Michael J. Sacopulos

Michael J. Sacopulos

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Q: I have heard some discussion that some states are only allowing board-certified surgeons or dermatologists to perform cosmetic medicine. Is this true, and is it legal?

A: For many years, all licensed physicians in the United States and territories could perform cosmetic surgery. That changed on September 16, 2011. The US First Circuit Court of Appeals court upheld the decision to limit the practice of cosmetic medicine to physicians with board certification in plastic surgery or dermatology. This decision stems from the case Gonzalez-Droz v Gonzalez-Colon.

The Plaintiff in the case, Efrain Gonzalez-Droz, MD, is an obstetrician/gynecologist who began performing cosmetic surgery in 1995. In 2005, the Board of Medicine in Puerto Rico issued a notice restricting the practice of cosmetic surgery to physicians who are board-certified in plastic surgery or dermatology, rendering the majority of Gonzalez-Droz’s practice illegal.

Gonzalez-Droz continued to perform cosmetic procedures, and the Board voted to temporarily suspend his medical license pending a hearing. Gonzalez-Droz moved to California and opened an office there, but also filed a lawsuit in the US District Court for the District of Puerto Rico challenging the regulation as unconstitutional.

After Gonzalez-Droz failed to appear at an administrative hearing, the Board suspended Gonzalez-Droz’ license for 5 years for illegally practicing plastic surgery and imposed a $5,000 fine.

The First Circuit Court of Appeals held it was reasonable for the Board to regulate the practice of cosmetic surgery based on patient safety concerns: “In this case, there is no accredited specialty board for cosmetic medicine, and certification in the closely related fields of plastic surgery and dermatology arguably could be seen as a surrogate. To pass rational basis review, it is enough that the classification falls within the universe of reasonable alternatives that might serve to foster improved patient care and safety. The Regulation achieves this benchmark.”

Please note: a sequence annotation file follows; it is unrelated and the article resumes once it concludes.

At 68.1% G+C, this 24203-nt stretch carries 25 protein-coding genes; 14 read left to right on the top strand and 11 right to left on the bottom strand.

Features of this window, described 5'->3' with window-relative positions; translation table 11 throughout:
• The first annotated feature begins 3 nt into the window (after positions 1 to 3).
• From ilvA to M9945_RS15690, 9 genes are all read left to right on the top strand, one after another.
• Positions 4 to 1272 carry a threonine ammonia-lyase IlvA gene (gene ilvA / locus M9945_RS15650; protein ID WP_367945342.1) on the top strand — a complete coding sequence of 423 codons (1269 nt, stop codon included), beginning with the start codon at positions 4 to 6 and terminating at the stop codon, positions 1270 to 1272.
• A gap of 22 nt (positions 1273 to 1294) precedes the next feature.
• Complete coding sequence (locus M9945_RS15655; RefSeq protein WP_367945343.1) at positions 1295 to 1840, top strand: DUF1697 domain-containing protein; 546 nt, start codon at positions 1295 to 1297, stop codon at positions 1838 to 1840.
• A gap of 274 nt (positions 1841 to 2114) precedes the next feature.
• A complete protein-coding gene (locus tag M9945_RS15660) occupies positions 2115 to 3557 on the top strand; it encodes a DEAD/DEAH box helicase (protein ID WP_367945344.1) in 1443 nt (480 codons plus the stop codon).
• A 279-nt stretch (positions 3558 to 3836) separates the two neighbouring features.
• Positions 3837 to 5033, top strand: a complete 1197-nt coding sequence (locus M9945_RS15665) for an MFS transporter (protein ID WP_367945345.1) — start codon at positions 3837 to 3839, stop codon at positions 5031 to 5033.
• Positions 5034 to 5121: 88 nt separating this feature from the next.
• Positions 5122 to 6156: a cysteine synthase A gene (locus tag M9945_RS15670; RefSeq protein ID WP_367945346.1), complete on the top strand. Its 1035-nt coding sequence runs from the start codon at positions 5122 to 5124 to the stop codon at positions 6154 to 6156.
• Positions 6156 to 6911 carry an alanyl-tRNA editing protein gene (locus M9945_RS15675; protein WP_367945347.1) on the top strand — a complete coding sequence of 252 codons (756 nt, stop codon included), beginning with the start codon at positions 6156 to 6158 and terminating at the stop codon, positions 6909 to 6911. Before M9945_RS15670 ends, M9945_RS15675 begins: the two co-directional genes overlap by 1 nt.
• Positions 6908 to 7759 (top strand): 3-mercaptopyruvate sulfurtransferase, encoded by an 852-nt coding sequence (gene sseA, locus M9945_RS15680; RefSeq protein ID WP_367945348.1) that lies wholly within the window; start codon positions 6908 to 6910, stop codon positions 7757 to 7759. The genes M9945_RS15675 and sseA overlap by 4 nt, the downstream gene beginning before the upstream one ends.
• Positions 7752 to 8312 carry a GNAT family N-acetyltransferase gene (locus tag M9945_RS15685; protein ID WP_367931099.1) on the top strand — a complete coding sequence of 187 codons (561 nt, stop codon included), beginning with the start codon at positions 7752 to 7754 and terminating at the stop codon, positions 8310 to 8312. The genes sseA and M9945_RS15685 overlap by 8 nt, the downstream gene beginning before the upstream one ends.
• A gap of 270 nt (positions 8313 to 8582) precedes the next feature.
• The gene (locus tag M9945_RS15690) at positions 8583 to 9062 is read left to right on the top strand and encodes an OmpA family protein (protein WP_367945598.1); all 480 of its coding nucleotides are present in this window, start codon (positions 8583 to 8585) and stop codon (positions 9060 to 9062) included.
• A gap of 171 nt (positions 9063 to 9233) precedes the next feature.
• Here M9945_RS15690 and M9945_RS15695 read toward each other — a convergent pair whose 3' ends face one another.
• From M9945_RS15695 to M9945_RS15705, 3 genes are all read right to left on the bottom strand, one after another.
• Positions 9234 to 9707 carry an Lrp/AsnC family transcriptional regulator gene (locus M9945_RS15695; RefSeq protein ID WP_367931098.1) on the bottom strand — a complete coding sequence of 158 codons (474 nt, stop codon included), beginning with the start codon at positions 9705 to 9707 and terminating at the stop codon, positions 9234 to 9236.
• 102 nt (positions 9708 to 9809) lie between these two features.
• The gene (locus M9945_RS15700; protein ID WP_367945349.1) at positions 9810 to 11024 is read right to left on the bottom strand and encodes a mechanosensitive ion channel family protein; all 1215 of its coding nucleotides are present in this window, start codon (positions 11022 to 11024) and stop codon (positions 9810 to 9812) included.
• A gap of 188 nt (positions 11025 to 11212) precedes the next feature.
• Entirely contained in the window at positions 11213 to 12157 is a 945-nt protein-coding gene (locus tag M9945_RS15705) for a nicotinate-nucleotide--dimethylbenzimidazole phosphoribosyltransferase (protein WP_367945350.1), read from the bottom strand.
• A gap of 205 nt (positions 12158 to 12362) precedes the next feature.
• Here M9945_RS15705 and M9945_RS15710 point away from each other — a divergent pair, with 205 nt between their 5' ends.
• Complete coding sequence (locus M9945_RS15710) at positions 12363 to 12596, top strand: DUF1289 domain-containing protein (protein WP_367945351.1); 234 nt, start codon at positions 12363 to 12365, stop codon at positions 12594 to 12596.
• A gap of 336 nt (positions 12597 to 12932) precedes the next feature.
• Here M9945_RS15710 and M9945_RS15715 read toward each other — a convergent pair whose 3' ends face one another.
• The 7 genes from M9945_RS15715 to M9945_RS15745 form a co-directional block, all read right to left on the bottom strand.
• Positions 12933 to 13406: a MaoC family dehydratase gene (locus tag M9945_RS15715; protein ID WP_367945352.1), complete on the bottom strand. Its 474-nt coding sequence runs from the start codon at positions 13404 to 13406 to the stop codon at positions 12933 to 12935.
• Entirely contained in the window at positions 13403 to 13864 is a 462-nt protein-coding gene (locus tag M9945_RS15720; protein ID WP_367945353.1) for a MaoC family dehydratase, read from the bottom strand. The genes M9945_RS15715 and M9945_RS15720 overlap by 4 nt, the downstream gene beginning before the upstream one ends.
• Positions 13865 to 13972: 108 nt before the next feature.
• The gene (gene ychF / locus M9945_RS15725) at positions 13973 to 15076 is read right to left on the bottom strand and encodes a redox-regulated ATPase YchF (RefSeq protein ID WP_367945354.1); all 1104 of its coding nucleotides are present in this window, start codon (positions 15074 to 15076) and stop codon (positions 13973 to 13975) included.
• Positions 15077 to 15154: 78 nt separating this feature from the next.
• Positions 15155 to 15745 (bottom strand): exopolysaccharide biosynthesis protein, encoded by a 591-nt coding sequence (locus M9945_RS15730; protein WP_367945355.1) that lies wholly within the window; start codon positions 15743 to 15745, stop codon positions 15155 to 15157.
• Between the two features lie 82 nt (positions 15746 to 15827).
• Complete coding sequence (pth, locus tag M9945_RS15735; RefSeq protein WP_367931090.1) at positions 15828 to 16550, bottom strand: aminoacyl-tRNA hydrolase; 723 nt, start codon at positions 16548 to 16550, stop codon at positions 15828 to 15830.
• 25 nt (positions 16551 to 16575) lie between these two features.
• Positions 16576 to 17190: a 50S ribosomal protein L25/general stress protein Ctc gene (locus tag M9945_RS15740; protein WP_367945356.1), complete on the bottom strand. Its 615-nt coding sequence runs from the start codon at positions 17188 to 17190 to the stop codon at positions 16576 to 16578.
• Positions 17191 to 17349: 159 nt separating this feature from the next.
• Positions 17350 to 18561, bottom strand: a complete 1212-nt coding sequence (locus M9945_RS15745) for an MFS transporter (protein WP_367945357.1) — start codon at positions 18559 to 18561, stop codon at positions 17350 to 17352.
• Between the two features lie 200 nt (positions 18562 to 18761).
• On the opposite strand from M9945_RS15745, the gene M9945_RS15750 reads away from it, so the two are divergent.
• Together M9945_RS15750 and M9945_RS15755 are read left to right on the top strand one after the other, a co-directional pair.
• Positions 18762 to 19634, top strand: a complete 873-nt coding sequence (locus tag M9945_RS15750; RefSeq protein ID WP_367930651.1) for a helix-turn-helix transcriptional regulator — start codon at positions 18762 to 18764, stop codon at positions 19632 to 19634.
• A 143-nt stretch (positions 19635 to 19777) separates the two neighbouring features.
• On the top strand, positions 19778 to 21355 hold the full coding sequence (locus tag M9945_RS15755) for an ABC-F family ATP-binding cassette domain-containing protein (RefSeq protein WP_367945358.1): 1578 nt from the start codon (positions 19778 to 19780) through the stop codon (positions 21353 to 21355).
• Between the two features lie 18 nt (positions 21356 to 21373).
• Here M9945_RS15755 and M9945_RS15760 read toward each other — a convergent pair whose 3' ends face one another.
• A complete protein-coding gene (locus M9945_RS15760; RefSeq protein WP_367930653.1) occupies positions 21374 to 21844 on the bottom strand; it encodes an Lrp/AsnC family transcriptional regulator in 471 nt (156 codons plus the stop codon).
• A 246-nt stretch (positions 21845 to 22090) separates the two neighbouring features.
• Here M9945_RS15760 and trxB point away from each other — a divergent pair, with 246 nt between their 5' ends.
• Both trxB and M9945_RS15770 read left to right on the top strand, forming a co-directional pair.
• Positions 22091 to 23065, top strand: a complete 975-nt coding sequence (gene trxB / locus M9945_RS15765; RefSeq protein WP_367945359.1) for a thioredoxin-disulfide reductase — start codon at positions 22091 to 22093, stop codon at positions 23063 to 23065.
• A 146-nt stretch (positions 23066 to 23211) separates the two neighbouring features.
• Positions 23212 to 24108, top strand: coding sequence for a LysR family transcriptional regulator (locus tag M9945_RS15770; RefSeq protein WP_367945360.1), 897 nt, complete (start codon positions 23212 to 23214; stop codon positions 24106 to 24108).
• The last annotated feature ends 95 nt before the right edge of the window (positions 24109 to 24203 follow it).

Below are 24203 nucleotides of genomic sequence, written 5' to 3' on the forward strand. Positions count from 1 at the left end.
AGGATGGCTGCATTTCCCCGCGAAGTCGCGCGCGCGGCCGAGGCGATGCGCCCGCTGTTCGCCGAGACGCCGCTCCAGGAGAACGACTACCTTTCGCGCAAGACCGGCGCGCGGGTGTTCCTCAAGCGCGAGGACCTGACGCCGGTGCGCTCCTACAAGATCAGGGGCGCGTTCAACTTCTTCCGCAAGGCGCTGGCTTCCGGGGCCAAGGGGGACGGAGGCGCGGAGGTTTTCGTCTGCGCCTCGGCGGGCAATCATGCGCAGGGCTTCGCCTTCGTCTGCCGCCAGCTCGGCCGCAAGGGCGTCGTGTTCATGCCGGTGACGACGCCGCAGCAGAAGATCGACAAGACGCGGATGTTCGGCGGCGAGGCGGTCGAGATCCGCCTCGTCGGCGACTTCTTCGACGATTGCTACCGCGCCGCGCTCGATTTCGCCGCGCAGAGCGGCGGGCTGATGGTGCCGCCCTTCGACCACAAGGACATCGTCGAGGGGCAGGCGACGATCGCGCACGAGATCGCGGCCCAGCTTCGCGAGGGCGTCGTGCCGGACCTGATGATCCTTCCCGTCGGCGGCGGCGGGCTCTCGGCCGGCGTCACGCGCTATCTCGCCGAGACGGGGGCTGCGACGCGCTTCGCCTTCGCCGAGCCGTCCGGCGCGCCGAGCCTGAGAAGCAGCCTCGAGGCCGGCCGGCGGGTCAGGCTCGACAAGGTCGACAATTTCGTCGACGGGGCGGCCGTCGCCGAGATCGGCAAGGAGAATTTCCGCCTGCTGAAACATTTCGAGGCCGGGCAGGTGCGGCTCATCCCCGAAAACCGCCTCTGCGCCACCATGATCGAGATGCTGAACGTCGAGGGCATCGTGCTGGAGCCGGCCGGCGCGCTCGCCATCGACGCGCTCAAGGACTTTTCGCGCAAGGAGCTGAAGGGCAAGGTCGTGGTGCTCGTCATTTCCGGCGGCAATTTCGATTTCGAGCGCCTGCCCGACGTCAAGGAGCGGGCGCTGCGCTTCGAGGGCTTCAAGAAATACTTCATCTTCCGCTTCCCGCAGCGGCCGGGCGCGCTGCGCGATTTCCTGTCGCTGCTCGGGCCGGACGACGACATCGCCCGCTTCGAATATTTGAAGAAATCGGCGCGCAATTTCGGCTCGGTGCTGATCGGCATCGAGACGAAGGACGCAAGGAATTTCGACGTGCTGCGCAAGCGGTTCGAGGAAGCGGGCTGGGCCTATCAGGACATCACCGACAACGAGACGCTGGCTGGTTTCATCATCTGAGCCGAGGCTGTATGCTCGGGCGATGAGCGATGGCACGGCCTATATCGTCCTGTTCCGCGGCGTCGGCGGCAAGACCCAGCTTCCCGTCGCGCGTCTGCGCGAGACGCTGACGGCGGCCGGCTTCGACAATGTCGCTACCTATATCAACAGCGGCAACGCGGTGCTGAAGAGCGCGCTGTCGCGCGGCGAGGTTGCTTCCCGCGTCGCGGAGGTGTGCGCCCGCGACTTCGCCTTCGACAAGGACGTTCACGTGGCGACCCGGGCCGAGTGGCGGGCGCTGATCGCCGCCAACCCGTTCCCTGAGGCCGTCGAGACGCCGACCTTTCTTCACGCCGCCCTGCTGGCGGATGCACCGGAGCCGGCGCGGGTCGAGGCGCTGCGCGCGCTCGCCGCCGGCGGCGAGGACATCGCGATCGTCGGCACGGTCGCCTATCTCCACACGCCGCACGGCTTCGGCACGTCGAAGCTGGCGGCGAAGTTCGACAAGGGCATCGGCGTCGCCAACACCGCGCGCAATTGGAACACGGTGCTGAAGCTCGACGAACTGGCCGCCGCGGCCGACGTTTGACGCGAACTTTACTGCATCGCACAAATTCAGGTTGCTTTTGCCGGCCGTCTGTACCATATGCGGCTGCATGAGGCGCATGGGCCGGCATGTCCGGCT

It remains unclear if other states will follow Puerto Rico’s position on this issue.

Q: I only have a few reviews about my work online and hundreds of patients. I was considering either giving my patients a coupon or a chance to win a prize in a “drawing” for reviewing me on the Internet. Is this legal?

A: Yes, but the review should clearly and conspicuously inform of the circumstances under which the review was obtained. The Federal Trade Commission has rules that apply to this situation, namely Title 16 CFR. ยง 255.5, which states, “When there exists a connection between the endorser and the seller of the advertised product that might materially affect the weight or credibility of the endorsement (ie, the connection is not reasonably expected by the audience), such connection must be fully disclosed.”

Consumers are unlikely to expect that a patient of the physician would be compensated in any way for reviewing their physician. The fact that the patient is anticipating a reward from their physician and may be motivated by financial incentives would likely materially affect the credibility that consumers attach to the review.

Thus, the incentive system should be clearly and conspicuously disclosed to the consumer.

Q: I really appreciate my patients who refer their friends to my office. I have found that word-of-mouth can be the greatest form of advertisement. Should I offer financial incentives to my patients in exchange for recruitment of other patients?

A: The short answer is an emphatic no.

I understand you want to reward those who help you, but the AMA Code of Medical Ethics Opinion 6.021 states, “Physicians should not offer financial incentives or other valuable considerations to patients in exchange for recruitment of other patients. Such incentives can distort the information that patients provide to potential patients, thus distorting the expectations of potential patients and compromising the trust that is the foundation of the patient-physician relationship.”

Physicians should also be aware of federal and state laws that govern incentives for patient referrals. I understand that you are trying to be appreciative and kind, but paying for referrals is not the thing to do.


I am a partner with Sacopulos, Johnson & Sacopulos, in Terre Haute, Ind. My core expertise is in medical malpractice defense and third-party payment disputes, and I serve on the National Counsel for Medical Justice. As PSP’s resident legal expert, I will respond to legal questions you may be facing in your practice. Questions can be submitted by sending an e-mail to [email protected]